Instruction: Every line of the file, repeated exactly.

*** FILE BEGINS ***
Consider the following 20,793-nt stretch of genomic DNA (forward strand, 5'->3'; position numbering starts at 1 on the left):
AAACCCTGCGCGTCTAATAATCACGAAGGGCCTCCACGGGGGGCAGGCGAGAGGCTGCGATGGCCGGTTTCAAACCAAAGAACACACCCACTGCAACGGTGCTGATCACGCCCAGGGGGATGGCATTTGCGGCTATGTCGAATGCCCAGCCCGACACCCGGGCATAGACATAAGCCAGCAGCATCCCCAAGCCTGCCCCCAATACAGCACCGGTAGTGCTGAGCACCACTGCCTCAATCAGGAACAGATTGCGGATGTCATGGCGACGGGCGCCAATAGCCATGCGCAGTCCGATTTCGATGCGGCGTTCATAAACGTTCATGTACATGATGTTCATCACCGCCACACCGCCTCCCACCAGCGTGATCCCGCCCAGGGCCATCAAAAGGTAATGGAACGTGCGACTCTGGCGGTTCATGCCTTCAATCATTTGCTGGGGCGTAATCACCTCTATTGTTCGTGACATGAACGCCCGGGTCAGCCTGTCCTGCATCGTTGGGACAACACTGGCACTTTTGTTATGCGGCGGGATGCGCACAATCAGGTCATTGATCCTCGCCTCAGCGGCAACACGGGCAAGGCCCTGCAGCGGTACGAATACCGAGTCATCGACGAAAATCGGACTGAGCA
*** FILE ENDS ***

Consider the following 20,793-nt stretch of genomic DNA (forward strand, 5'->3'; position numbering starts at 1 on the left):
AAACCCTGCGCGTCTAATAATCACGAAGGGCCTCCACGGGGGGCAGGCGAGAGGCTGCGATGGCCGGTTTCAAACCAAAGAACACACCCACTGCAACGGTGCTGATCACGCCCAGGGGGATGGCATTTGCGGCTATGTCGAATGCCCAGCCCGACACCCGGGCATAGACATAAGCCAGCAGCATCCCCAAGCCTGCCCCCAATACAGCACCGGTAGTGCTGAGCACCACTGCCTCAATCAGGAACAGATTGCGGATGTCATGGCGACGGGCGCCAATAGCCATGCGCAGTCCGATTTCGATGCGGCGTTCATAAACGTTCATGTACATGATGTTCATCACCGCCACACCGCCTCCCACCAGCGTGATCCCGCCCAGGGCCATCAAAAGGTAATGGAACGTGCGACTCTGGCGGTTCATGCCTTCAATCATTTGCTGGGGCGTAATCACCTCTATTGTTCGTGACATGAACGCCCGGGTCAGCCTGTCCTGCATCGTTGGGACAACACTGGCACTTTTGTTATGCGGCGGGATGCGCACAATCAGGTCATTGATCCTCGCCTCAGCGGCAACACGGGCAAGGCCCTGCAGCGGTACGAATACCGAGTCATCGACGAAAATCGGACTGAGCA